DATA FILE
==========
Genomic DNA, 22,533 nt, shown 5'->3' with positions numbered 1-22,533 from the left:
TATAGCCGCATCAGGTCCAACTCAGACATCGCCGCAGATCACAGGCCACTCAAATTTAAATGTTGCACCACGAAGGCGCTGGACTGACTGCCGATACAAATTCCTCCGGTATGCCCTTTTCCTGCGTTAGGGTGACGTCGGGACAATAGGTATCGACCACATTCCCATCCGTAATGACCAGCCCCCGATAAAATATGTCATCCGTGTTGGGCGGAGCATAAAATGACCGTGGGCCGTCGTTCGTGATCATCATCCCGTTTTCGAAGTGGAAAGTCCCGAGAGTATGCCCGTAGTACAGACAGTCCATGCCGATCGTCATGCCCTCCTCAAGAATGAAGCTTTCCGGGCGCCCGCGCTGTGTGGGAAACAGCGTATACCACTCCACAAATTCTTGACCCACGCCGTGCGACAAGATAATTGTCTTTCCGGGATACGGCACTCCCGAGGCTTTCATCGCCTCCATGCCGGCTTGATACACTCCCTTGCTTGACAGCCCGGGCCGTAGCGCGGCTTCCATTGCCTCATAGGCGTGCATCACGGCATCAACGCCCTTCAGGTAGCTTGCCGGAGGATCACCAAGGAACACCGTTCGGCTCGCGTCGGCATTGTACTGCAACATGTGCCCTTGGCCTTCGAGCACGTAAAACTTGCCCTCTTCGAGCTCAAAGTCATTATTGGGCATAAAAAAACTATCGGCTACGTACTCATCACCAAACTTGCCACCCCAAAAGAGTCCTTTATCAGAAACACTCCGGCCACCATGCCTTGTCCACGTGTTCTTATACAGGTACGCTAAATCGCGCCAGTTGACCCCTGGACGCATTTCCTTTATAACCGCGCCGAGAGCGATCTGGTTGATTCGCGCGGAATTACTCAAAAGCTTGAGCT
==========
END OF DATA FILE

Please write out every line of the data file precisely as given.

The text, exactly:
Genomic DNA, 22,533 nt, shown 5'->3' with positions numbered 1-22,533 from the left:
TATAGCCGCATCAGGTCCAACTCAGACATCGCCGCAGATCACAGGCCACTCAAATTTAAATGTTGCACCACGAAGGCGCTGGACTGACTGCCGATACAAATTCCTCCGGTATGCCCTTTTCCTGCGTTAGGGTGACGTCGGGACAATAGGTATCGACCACATTCCCATCCGTAATGACCAGCCCCCGATAAAATATGTCATCCGTGTTGGGCGGAGCATAAAATGACCGTGGGCCGTCGTTCGTGATCATCATCCCGTTTTCGAAGTGGAAAGTCCCGAGAGTATGCCCGTAGTACAGACAGTCCATGCCGATCGTCATGCCCTCCTCAAGAATGAAGCTTTCCGGGCGCCCGCGCTGTGTGGGAAACAGCGTATACCACTCCACAAATTCTTGACCCACGCCGTGCGACAAGATAATTGTCTTTCCGGGATACGGCACTCCCGAGGCTTTCATCGCCTCCATGCCGGCTTGATACACTCCCTTGCTTGACAGCCCGGGCCGTAGCGCGGCTTCCATTGCCTCATAGGCGTGCATCACGGCATCAACGCCCTTCAGGTAGCTTGCCGGAGGATCACCAAGGAACACCGTTCGGCTCGCGTCGGCATTGTACTGCAACATGTGCCCTTGGCCTTCGAGCACGTAAAACTTGCCCTCTTCGAGCTCAAAGTCATTATTGGGCATAAAAAAACTATCGGCTACGTACTCATCACCAAACTTGCCACCCCAAAAGAGTCCTTTATCAGAAACACTCCGGCCACCATGCCTTGTCCACGTGTTCTTATACAGGTACGCTAAATCGCGCCAGTTGACCCCTGGACGCATTTCCTTTATAACCGCGCCGAGAGCGATCTGGTTGATTCGCGCGGAATTACTCAAAAGCTTGAGCT